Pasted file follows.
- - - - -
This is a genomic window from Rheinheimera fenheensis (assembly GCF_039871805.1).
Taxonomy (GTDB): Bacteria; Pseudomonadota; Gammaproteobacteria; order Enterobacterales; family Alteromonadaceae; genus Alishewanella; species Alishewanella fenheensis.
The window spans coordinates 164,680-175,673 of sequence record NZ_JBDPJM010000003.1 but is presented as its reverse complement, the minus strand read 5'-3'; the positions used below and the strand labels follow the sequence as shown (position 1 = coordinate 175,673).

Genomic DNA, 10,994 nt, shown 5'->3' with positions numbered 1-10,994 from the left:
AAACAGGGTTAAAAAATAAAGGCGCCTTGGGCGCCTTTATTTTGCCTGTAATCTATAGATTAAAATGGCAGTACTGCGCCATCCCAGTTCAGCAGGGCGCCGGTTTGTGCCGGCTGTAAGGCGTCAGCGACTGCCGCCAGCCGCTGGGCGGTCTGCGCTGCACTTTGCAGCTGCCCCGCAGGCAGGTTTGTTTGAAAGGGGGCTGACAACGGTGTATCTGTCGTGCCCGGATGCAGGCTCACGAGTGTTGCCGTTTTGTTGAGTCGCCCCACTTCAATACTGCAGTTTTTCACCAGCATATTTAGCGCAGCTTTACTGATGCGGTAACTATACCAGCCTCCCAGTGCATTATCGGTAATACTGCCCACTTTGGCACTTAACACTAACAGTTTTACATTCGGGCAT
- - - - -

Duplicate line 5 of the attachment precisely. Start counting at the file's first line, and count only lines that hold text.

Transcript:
AAACAGGGTTAAAAAATAAAGGCGCCTTGGGCGCCTTTATTTTGCCTGTAATCTATAGATTAAAATGGCAGTACTGCGCCATCCCAGTTCAGCAGGGCGCCGGTTTGTGCCGGCTGTAAGGCGTCAGCGACTGCCGCCAGCCGCTGGGCGGTCTGCGCTGCACTTTGCAGCTGCCCCGCAGGCAGGTTTGTTTGAAAGGGGGCTGACAACGGTGTATCTGTCGTGCCCGGATGCAGGCTCACGAGTGTTGCCGTTTTGTTGAGTCGCCCCACTTCAATACTGCAGTTTTTCACCAGCATATTTAGCGCAGCTTTACTGATGCGGTAACTATACCAGCCTCCCAGTGCATTATCGGTAATACTGCCCACTTTGGCACTTAACACTAACAGTTTTACATTCGGGCAT